We had a few more VHS tapes from the same series. These episodes featured other villains; the Lizard, the Green Goblin, the Kingpin. All of them were deadly, but in the end, Spider-Man always won through a combination of intelligence, skill and a bit of luck. Watching these cartoons at that young, impressionable age, I found them completely mesmerizing. I began gobbling up tapes from other cartoons of that era, such as The Incredible Hulk and Pryde of the X-Men.
And that’s when it all exploded. Soon, the slew of now-classic 90s cartoons took off—Batman: The Animated Series, X-Men, Spider-Man, The Tick, et cetera—and pretty soon, I became an expert on just about every Marvel and DC superhero that existed. From that point on, I was absolutely obsessed with superheroes, to the point where they occupied my every waking thought. I’d spend long hours reading the comic books, watching the cartoons and playing make-believe games with my younger brother.
But as much as I fell in love with every superhero I learned about, none of them quite eclipsed my adoration for the character who introduced me to all of them in the first place.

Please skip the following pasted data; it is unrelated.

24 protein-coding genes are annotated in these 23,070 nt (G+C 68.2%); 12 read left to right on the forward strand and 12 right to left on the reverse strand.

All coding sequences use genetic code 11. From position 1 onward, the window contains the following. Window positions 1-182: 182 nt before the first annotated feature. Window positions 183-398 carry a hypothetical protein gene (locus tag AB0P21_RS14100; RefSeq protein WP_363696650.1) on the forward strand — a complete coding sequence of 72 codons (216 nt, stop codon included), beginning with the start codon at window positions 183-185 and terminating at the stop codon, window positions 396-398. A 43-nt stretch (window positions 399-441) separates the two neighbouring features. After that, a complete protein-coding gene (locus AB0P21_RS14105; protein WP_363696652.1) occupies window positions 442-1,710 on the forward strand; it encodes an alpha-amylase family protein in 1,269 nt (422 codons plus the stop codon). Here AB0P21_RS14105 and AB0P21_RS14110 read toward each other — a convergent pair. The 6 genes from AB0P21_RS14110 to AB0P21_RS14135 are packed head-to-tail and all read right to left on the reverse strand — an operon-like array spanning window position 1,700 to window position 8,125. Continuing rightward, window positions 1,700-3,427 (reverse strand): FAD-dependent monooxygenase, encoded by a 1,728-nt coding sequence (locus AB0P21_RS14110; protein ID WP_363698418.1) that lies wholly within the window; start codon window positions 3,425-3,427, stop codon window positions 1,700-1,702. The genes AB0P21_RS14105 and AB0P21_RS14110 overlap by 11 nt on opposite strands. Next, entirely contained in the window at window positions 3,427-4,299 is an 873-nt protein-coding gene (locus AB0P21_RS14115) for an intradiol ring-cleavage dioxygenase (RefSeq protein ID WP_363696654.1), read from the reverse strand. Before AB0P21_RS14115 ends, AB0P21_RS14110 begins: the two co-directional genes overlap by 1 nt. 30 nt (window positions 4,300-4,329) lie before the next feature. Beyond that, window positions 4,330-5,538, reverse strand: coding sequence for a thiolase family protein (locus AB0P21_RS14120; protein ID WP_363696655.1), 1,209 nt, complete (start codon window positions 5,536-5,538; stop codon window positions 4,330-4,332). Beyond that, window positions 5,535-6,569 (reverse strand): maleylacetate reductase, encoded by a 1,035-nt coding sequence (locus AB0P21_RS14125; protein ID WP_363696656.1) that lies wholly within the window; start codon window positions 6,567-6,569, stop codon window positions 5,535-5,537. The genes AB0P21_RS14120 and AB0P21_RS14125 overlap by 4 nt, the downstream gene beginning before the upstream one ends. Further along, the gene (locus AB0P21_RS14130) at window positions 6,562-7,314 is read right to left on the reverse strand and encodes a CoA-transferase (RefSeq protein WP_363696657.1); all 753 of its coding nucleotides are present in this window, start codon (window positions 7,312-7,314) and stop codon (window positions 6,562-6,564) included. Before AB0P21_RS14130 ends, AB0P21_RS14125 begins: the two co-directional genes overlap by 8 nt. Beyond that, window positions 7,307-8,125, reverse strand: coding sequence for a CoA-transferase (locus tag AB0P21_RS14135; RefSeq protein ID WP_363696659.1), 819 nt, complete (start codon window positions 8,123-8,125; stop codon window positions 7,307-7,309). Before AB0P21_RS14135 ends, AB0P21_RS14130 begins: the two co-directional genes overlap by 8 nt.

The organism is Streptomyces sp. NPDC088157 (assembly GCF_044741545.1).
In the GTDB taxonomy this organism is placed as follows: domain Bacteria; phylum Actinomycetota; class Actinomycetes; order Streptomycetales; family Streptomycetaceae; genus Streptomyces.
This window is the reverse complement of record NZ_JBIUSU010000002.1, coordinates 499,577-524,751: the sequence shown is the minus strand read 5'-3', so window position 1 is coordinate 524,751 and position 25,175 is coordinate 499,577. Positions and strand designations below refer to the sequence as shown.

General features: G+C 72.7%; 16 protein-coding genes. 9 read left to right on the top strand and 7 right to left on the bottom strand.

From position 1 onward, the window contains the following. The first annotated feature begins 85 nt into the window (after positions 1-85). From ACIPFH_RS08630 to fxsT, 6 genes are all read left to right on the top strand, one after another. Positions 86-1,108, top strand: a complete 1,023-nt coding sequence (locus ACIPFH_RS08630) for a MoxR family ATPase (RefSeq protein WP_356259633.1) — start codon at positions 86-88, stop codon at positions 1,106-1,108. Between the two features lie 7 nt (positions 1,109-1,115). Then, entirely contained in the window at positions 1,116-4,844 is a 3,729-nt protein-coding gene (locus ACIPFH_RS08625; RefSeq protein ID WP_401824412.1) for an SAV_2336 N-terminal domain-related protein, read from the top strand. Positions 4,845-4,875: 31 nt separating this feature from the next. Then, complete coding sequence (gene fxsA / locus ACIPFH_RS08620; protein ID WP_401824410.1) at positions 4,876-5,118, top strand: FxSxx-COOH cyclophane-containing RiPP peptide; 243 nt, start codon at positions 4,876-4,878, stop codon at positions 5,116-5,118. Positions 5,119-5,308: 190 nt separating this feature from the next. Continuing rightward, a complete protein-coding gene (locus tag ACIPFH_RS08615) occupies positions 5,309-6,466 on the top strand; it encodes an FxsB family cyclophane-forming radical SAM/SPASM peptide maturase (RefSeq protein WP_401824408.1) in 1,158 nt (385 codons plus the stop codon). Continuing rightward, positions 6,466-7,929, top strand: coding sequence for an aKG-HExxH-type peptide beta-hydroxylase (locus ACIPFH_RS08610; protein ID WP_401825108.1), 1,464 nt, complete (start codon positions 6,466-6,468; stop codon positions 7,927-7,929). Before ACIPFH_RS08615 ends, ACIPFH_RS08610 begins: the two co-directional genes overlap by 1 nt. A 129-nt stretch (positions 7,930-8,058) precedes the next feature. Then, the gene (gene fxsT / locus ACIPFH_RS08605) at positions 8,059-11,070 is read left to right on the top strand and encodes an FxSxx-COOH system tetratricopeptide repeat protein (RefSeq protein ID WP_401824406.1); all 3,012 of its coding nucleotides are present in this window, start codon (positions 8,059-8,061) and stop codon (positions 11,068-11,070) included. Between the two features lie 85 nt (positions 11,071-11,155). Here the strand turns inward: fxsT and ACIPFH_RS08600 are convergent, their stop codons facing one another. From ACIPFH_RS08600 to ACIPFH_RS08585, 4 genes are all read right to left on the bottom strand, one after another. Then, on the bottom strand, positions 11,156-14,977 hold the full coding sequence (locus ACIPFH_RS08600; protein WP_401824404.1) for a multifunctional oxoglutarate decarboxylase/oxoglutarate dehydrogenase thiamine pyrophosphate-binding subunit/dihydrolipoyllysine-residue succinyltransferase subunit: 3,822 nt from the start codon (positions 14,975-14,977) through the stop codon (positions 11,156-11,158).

Looking back, I fully understand. As much as I loved (and still love) every superhero, there was just something about Spider-Man that spoke to me on a level that other superheroes didn’t. Something that, even today, I still connect to in exactly the same way. There’s something both perfect and perfectly flawed about the character. On one hand, he’s edgy and tormented; his motif, powers and costume—and particularity those big white bug-eyes—have a certain bizarre creepiness to them that can’t be denied, and Peter Parker’s back story is terribly tragic.
But at the same time, there’s a fascinating duality to the character. Instead of simply being dark and gritty, there’s also something loveable—and almost cuddly, in a way—about Spider-Man. The playful sense of humor, his messed up personal life, the inherent optimism that the character maintains despite his painful lot in life…
It wasn’t just that he was likeable to me as a kid, he was inspirational.
Of course, as a young boy, I loved superheroes because they were inspirational. Here I was, this scrawny and self-conscious little kid, and these guys were what I wanted to be. Strong, powerful, confident, able to do great things.